UPDATED AT 12:30 P.M. ON MARCH 30: Michael Ennis of the Washington Policy Center weighed in on the upcoming “Occupy Transit” rally in Seattle. Click here to see his blog post. – JP
UPDATED AT 5:40 P.M. ON MARCH 29: Mark Lowry, president of Amalgamated Transit Union Local 843, said the local transit union will not participate in this event. “Disrupting transit service – which this is disrupting – is something that we would take very, very seriously,” he said. “That’s a nuclear option.” Buses here are already crowded, and while he appreciates the need for national action, this move wouldn’t fit well in Whatcom County, he said. The union has a different relationship with the transit agency and public than unions in many big cities do, he said. – JP
In Seattle, transit workers, a riders union and members of the Occupy movement will join together next Wednesday for an “Occupy Transit” event to fight fare hikes and service cuts.
The Amalgamated Transit Union International has endorsed the National Day of Action for Public Transportation on April 4, and the Seattle union chapter will participate in the event.
I haven’t heard of any participation locally (Whatcom Transportation Authority’s drivers are also represented by ATU) but I put out a call to the union president to check. I’ll let you know what I hear.
In the meantime, here is the press release on the event in Seattle:
Local transit unions, throughout the country, will be participating in call to action from Amalgamated Transit Union International. The General Executive Board of the ATU International has endorsed the National Day of Action for Public Transportation on April 4, in cities all over America. Transit workers, riders unions and the Occupy Movement are joining together for this action.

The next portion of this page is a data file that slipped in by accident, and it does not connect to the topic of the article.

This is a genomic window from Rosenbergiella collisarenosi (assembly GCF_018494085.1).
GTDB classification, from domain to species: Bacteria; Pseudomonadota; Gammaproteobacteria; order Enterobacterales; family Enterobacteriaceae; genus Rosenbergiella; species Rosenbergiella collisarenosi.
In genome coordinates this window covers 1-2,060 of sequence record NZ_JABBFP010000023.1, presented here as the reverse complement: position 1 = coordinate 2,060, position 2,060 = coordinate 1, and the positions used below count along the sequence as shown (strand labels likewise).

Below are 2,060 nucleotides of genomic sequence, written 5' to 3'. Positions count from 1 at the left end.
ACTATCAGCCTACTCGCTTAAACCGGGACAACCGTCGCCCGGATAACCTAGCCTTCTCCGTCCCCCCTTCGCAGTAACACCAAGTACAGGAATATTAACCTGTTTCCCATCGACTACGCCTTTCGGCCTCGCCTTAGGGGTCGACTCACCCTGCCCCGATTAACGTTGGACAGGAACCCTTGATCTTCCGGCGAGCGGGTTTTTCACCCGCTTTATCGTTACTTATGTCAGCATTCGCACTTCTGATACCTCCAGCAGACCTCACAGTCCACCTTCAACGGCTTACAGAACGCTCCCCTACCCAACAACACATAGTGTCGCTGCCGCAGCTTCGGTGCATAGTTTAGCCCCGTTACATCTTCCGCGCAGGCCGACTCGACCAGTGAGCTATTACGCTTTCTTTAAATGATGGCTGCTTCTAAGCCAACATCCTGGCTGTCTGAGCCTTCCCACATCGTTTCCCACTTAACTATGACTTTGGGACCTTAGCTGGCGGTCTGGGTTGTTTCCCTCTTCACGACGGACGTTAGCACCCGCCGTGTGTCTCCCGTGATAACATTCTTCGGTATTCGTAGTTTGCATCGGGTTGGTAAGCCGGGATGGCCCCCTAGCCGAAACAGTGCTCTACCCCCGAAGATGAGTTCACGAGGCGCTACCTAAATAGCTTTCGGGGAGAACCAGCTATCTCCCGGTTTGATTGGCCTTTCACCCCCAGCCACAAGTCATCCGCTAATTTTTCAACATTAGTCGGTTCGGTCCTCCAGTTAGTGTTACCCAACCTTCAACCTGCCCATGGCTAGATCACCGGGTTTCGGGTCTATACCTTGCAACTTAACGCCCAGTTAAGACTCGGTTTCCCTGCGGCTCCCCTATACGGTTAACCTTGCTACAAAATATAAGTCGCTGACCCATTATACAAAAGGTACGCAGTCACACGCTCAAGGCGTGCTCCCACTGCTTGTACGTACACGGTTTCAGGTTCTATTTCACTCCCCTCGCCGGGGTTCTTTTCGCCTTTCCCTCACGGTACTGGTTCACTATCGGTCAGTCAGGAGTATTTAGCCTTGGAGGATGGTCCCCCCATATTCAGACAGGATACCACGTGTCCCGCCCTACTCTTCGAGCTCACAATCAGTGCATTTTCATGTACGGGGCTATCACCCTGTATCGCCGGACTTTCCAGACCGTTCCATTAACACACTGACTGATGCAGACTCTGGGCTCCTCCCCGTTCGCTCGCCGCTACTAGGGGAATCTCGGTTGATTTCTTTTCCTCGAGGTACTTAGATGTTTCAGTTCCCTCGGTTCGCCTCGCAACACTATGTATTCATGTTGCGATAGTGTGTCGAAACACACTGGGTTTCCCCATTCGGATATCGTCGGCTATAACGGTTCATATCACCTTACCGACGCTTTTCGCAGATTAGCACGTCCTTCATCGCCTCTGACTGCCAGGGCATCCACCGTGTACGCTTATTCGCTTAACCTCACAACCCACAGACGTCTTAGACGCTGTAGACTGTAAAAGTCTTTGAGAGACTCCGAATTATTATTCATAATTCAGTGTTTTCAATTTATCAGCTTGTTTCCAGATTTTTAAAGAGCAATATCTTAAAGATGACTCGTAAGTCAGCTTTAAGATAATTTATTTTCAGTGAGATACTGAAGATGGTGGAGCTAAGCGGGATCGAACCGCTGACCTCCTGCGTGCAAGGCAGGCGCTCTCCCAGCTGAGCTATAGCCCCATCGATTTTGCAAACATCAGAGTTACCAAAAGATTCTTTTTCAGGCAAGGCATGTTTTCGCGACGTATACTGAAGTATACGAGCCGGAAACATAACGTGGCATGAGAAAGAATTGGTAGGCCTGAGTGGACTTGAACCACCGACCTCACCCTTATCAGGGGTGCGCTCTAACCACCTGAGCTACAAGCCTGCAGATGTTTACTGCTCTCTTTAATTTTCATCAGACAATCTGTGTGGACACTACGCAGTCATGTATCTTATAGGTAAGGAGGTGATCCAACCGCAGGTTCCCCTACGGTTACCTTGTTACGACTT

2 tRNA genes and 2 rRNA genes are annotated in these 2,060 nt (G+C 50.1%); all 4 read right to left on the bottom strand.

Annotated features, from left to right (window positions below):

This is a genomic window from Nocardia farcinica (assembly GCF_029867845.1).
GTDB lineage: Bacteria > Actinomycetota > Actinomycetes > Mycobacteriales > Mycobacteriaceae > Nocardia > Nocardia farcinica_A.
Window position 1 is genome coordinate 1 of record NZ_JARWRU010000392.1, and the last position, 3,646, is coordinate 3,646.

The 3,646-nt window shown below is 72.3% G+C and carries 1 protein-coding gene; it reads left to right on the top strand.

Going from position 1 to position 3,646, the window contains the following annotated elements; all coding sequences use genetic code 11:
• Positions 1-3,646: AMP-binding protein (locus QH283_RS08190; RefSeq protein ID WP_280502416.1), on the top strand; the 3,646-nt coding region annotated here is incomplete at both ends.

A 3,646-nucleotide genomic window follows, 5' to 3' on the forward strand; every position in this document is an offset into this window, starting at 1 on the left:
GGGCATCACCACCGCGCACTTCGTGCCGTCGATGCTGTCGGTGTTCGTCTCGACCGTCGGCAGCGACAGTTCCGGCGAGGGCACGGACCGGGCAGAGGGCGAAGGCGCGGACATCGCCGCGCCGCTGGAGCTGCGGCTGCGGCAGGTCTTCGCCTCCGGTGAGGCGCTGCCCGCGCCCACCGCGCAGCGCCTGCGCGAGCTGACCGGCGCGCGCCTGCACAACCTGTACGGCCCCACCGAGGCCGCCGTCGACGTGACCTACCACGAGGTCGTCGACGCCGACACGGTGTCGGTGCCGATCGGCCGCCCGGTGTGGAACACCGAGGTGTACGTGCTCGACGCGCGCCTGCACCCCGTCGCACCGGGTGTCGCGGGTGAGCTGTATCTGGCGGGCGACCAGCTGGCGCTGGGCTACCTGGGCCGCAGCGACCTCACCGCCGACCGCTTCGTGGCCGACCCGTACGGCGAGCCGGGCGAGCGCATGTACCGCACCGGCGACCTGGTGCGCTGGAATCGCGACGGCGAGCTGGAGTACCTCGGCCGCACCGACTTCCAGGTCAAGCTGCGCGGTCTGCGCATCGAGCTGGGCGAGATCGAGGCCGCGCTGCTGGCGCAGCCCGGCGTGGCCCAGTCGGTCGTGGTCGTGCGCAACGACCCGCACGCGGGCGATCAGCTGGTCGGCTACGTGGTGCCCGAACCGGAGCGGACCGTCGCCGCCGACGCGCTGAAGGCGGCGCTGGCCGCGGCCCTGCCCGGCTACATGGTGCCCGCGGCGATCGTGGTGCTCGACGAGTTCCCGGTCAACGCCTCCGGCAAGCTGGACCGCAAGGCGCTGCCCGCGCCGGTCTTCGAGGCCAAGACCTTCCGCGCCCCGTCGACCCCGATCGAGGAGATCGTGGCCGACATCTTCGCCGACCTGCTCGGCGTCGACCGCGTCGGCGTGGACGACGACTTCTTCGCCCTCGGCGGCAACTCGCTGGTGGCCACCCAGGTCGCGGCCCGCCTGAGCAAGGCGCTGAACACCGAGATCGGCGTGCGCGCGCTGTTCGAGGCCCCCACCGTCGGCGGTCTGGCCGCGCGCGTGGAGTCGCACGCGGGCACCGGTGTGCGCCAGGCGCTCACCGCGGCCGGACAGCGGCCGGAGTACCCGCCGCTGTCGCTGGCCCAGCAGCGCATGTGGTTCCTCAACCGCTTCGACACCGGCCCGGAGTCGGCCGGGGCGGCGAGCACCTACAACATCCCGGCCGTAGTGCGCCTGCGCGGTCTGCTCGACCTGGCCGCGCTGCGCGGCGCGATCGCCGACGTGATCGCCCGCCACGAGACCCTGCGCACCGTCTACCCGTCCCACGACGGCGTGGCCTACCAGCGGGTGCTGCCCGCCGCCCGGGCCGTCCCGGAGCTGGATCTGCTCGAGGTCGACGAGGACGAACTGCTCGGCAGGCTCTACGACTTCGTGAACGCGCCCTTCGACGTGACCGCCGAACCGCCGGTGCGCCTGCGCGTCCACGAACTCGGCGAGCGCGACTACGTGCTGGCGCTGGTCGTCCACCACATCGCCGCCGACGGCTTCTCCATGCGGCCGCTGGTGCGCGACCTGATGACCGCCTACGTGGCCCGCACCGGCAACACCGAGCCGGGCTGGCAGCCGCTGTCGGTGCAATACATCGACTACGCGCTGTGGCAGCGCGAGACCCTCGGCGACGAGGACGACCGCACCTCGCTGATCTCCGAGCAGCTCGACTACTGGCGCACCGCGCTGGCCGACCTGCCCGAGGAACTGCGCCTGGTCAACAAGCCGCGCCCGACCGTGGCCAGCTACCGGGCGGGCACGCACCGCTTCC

Public transportation is a right. It is also an integral part of our sustainable future. Rather than fighting price hikes and service cuts, we should be focusing on expanding service and innovating more sustainable and convenient systems for mass transit. The economic downturn has been used as a reason to cut back service, raise fares, and layoff workers throughout the U.S.
Here in Seattle, transit workers and their allies will “occupy” buses and trains, traveling down to 4th & Pine St. near Westlake Plaza. There will be informational picketing and distribution of flyers to remind the public that mass transit is for the 99% and that stable funding is needed now.
Drivers of Puget Sound’s electric streetcars founded ATU Local 587 in 1912. The union currently represents more than 4600 transit workers and retirees in Clallam, Jefferson and King Counties. Local 587 will be celebrating their 100th anniversary on April 21st.
The Seattle Transit Rider’s Union is a democratic organization of working and poor people who are dedicated to preserve, expand, and improve the public transportation in Seattle and beyond, so that every human being has access to safe, affordable and reliable transportation.
In Whatcom County, WTA cut service and has increased fares, but some of the service was restored after Bellingham voters approved a sales tax increase for transportation.